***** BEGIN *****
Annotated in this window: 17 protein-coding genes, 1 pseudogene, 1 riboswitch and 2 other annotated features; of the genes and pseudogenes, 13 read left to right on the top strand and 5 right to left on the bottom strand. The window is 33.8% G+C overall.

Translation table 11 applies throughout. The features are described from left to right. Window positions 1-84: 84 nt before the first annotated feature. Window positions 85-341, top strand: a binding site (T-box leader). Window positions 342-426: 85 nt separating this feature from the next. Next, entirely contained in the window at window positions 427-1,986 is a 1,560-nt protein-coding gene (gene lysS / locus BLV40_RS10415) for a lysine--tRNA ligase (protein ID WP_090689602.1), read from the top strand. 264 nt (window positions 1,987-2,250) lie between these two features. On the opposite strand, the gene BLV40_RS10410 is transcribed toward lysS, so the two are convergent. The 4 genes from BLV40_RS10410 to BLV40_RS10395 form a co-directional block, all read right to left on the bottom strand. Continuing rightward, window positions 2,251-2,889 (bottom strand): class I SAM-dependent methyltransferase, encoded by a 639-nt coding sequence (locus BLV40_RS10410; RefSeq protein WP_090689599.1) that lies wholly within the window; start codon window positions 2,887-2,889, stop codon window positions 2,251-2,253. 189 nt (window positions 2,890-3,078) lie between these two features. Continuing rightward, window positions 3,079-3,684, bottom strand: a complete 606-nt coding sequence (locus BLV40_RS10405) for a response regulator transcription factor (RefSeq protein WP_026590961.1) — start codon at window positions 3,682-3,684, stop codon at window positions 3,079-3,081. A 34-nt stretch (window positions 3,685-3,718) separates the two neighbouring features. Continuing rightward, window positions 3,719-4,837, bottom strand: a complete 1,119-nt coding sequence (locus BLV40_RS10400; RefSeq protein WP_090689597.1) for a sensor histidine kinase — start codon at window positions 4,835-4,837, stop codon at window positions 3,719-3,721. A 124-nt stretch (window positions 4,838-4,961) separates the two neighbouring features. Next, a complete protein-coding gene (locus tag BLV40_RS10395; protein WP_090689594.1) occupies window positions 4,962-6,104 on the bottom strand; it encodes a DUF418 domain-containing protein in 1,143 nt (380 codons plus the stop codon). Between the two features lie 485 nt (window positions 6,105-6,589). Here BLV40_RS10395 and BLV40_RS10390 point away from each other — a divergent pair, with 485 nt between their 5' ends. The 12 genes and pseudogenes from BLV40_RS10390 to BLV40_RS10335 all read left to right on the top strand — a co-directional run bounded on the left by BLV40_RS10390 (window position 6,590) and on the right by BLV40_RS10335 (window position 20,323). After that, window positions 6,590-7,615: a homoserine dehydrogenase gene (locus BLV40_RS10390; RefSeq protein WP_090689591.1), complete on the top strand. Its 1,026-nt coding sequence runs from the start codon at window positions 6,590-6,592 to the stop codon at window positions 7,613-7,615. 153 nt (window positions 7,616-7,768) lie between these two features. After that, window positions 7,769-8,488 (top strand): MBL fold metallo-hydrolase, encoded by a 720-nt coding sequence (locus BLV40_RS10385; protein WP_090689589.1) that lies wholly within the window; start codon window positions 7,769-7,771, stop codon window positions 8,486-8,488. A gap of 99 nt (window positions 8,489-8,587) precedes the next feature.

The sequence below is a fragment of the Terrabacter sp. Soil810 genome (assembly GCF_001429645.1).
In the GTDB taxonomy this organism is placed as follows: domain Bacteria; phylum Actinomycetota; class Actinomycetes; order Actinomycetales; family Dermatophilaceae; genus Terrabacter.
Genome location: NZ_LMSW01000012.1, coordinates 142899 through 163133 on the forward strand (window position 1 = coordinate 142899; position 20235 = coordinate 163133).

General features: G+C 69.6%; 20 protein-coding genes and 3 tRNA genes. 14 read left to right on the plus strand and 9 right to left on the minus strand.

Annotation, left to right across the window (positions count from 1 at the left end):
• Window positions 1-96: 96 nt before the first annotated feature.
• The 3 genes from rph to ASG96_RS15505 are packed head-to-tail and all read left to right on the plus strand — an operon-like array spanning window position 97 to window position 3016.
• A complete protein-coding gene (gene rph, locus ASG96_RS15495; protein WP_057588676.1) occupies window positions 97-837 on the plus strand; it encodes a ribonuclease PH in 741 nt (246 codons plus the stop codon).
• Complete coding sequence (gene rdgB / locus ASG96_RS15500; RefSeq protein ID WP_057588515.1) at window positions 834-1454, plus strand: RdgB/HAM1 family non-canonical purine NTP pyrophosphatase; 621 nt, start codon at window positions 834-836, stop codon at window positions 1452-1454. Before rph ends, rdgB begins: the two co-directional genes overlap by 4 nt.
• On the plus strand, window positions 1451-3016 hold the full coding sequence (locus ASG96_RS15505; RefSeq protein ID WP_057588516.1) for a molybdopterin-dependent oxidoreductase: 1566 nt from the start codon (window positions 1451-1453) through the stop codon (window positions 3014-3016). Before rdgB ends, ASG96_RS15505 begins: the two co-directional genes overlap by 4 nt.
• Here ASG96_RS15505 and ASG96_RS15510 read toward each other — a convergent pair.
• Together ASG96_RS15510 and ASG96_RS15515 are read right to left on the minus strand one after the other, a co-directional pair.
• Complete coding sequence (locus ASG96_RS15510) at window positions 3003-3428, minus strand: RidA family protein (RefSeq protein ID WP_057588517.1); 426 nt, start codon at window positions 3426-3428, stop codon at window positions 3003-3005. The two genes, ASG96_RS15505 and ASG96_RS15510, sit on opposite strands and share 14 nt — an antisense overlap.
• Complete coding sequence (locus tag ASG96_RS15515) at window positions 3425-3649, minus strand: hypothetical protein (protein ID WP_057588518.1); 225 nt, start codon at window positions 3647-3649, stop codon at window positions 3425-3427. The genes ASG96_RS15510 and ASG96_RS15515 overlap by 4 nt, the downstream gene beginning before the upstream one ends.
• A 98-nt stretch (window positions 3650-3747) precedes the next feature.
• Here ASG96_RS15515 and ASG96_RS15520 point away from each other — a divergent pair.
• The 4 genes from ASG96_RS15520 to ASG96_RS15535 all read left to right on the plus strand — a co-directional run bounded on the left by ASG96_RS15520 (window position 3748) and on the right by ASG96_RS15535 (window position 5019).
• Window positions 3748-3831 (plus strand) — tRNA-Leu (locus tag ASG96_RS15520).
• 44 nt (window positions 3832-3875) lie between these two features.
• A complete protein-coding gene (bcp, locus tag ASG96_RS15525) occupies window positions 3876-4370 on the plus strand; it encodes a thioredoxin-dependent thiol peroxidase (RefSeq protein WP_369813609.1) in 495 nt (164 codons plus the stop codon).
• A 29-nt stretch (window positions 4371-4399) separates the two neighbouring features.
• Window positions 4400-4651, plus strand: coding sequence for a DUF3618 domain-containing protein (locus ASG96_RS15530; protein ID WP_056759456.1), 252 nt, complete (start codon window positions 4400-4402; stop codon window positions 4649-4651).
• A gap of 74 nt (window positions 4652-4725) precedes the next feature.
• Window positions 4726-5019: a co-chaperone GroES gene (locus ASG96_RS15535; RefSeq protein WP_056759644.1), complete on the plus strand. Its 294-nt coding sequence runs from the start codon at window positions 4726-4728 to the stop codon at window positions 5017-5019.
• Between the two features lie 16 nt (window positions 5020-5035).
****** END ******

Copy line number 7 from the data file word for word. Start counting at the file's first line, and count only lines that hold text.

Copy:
Annotation, left to right across the window (positions count from 1 at the left end):